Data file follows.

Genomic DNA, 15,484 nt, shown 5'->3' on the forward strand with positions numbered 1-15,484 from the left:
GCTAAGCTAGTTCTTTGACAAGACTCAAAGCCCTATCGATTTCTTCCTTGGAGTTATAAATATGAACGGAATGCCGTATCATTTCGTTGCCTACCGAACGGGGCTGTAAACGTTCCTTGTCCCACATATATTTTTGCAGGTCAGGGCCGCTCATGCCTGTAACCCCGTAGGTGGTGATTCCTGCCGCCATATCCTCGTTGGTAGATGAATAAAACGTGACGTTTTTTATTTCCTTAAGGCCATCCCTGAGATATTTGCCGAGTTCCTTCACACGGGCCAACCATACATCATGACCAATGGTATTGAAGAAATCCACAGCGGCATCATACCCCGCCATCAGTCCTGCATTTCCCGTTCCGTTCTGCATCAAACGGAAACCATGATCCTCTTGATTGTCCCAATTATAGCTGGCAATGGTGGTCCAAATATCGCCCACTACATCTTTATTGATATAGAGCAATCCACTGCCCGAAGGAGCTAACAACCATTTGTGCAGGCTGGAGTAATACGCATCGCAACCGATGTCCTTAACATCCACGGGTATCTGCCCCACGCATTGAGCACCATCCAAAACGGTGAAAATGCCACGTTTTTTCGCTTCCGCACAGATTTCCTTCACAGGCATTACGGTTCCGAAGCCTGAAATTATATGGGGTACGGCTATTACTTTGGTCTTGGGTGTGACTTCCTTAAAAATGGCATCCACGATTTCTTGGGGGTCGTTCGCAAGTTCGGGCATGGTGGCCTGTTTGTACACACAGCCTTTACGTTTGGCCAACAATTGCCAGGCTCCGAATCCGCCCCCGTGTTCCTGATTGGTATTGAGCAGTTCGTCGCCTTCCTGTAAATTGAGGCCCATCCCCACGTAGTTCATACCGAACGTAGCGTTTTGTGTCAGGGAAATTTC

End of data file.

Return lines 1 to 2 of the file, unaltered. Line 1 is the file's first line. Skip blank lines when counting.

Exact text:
Genomic DNA, 15,484 nt, shown 5'->3' on the forward strand with positions numbered 1-15,484 from the left:
GCTAAGCTAGTTCTTTGACAAGACTCAAAGCCCTATCGATTTCTTCCTTGGAGTTATAAATATGAACGGAATGCCGTATCATTTCGTTGCCTACCGAACGGGGCTGTAAACGTTCCTTGTCCCACATATATTTTTGCAGGTCAGGGCCGCTCATGCCTGTAACCCCGTAGGTGGTGATTCCTGCCGCCATATCCTCGTTGGTAGATGAATAAAACGTGACGTTTTTTATTTCCTTAAGGCCATCCCTGAGATATTTGCCGAGTTCCTTCACACGGGCCAACCATACATCATGACCAATGGTATTGAAGAAATCCACAGCGGCATCATACCCCGCCATCAGTCCTGCATTTCCCGTTCCGTTCTGCATCAAACGGAAACCATGATCCTCTTGATTGTCCCAATTATAGCTGGCAATGGTGGTCCAAATATCGCCCACTACATCTTTATTGATATAGAGCAATCCACTGCCCGAAGGAGCTAACAACCATTTGTGCAGGCTGGAGTAATACGCATCGCAACCGATGTCCTTAACATCCACGGGTATCTGCCCCACGCATTGAGCACCATCCAAAACGGTGAAAATGCCACGTTTTTTCGCTTCCGCACAGATTTCCTTCACAGGCATTACGGTTCCGAAGCCTGAAATTATATGGGGTACGGCTATTACTTTGGTCTTGGGTGTGACTTCCTTAAAAATGGCATCCACGATTTCTTGGGGGTCGTTCGCAAGTTCGGGCATGGTGGCCTGTTTGTACACACAGCCTTTACGTTTGGCCAACAATTGCCAGGCTCCGAATCCGCCCCCGTGTTCCTGATTGGTATTGAGCAGTTCGTCGCCTTCCTGTAAATTGAGGCCCATCCCCACGTAGTTCATACCGAACGTAGCGTTTTGTGTCAGGGAAATTTC